Online shopping has hit its stride. But with all the things that set it apart from traditional retail — more convenience, options and ways to buy — there's one facet that won't ever disappear: retail giants.
Just as mom-and-pop shops watched department stores and big-box retailers spring up and seemingly take over, independent online sellers are watching giants like Wal-Mart's website and Amazon.com encroach on their virtual space. And like their brick-and-mortar counterparts, these giants have more money and manpower to swallow additional costs that boost customer satisfaction and increase repeat purchases. Small retailers just don't have the infrastructure built to do this.
How, then, can smaller, independent e-tailers compete?
3 Ways to Beat the Giants
Small brick-and-mortar businesses thrive off of the "shop local" experience. For e-commerce businesses, however, maintaining that experience is difficult when they're trying to beat out giants like Wal-Mart or Amazon but have lost their "shop local" angle.
That doesn't mean you're doomed — it just means you'll have to put in the extra effort to ensure your customers keep coming back. Here are three ways how:
1. Control and optimize the unboxing experience.
Lots of people love the thrill of getting a package at their doorstep, and that thrill intensifies when the package itself — not just its contents — welcomes them home. Branded packaging is your customer's first physical interaction with your brand, meaning it will give your customer his or her first impression of the product and your brand. The quality of the materials and what the package looks like can have a drastic impact on your brand's image. In fact, more than half of online shoppers believe premium packaging means a brand is more upscale.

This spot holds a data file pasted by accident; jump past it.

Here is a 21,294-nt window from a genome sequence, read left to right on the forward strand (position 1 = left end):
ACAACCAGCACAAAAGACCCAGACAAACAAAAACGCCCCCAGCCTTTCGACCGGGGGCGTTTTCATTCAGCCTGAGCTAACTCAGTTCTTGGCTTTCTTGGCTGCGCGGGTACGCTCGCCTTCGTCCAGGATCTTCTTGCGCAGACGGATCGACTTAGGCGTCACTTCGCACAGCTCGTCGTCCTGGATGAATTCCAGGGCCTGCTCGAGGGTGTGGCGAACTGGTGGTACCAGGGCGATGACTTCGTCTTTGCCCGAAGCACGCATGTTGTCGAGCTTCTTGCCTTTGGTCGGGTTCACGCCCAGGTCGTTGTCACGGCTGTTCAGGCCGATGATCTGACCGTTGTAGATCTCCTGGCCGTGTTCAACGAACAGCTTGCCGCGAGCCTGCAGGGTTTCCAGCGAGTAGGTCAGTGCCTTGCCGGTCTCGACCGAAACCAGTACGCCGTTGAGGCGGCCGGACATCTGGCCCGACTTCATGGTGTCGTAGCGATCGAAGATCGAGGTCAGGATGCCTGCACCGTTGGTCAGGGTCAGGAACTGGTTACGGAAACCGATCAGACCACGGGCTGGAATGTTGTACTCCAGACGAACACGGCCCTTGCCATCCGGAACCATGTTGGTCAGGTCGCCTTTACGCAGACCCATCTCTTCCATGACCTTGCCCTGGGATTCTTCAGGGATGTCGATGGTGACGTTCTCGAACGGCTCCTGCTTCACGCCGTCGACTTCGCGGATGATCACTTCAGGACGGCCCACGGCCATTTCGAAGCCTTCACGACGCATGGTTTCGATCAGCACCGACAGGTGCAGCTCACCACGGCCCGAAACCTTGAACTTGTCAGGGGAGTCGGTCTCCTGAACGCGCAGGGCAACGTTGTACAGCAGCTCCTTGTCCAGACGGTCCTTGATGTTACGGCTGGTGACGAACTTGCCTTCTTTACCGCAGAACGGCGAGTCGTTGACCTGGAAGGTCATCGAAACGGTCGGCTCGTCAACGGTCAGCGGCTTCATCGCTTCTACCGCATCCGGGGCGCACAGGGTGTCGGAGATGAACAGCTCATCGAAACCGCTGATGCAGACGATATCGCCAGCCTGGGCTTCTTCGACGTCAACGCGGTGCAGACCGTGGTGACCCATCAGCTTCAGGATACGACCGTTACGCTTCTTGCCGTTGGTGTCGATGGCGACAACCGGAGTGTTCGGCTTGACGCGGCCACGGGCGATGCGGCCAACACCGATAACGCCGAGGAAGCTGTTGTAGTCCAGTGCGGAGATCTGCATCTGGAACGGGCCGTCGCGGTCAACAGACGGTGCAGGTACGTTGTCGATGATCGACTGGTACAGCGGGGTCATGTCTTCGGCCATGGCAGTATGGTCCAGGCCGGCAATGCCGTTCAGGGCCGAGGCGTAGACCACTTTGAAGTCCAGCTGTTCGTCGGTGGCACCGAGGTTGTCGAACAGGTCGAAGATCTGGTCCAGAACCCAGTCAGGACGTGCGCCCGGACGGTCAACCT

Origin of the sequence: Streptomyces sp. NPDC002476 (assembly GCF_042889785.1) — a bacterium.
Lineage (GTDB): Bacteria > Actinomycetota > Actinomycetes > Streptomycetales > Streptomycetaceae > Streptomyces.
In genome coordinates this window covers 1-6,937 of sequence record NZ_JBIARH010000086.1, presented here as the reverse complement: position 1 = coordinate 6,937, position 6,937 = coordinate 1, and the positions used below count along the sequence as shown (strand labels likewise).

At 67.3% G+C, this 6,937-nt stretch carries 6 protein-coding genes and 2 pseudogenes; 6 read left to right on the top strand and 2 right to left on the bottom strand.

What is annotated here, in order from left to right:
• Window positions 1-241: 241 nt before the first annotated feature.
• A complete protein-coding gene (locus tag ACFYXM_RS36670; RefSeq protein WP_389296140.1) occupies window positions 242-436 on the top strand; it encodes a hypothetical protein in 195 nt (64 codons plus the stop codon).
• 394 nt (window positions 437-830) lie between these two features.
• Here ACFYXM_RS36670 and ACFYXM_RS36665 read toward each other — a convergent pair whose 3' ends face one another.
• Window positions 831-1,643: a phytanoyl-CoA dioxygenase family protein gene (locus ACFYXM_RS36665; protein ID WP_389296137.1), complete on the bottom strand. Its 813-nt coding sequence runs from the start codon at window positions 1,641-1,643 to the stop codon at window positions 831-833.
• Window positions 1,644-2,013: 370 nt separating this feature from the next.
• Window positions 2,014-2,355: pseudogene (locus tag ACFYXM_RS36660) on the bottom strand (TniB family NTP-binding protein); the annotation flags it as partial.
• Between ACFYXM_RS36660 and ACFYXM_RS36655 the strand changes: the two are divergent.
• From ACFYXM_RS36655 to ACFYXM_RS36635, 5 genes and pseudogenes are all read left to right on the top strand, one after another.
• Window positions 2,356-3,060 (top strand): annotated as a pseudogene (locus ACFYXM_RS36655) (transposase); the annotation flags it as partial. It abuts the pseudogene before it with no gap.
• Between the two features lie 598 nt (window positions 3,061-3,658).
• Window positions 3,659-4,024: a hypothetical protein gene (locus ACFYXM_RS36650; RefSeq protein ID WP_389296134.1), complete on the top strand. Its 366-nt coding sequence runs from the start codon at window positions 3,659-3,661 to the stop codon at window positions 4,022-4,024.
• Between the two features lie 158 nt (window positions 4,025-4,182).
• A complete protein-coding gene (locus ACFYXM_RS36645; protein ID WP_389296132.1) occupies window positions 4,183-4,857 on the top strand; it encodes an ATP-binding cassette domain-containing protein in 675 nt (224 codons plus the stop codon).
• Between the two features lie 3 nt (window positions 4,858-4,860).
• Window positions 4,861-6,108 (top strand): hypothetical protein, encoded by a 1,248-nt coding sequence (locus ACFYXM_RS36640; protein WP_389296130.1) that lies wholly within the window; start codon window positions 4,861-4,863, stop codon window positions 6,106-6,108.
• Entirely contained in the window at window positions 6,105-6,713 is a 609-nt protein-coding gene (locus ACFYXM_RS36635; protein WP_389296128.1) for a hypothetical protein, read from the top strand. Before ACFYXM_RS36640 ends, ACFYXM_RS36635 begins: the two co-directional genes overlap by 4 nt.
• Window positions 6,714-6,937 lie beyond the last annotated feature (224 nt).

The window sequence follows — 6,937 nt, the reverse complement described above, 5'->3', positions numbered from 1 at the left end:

2. Find a fulfillment center close to your customers.
Why do people love Amazon Prime so much? Free two-day shipping can be tough to resist. Most retailers aren't able to offer this, but they can still make sure their customers aren't waiting longer than necessary to receive their goods. When fulfillment centers are close to your customers, shipping costs and wait times decrease.
When looking for a fulfillment center or storage warehouse, make sure it's near the bulk of your customers, carrier shipping hubs, and ports, if necessary. It may be a long trek for you, but the benefits for your customers will outweigh the extra time and money.
3. Create all-star customer service processes.
One of Amazon's biggest assets is its customer service capabilities. This has been a big driver behind its success. Amazon's response times are quick, its return guidelines are clear and the retailer largely prevents surprises.
While customer service might seem difficult when you're a one- or two-person team, there are several ways to make sure your customers know what to expect from you, as well as how to reach you in an emergency. Make return guidelines easy to find, create a Twitter account for support representatives, or use a live chat application to increase your customers’ loyalty and confidence.
E-commerce giants are just like big-box stores: they have money and resources that the small fries don't. However, that doesn't mean those smaller sellers can't win. As long as independent e-tailers find ways to meet their customers’ needs — whether it's through packaging, shipping or customer service (or hopefully all three) — they'll be able to stand a chance in the face of even the tallest e-commerce giant.
Jesse Kaufman is CEO and founder of ShippingTree, a provider of cloud-based logistics and e-commerce fulfillment services for consumer product companies.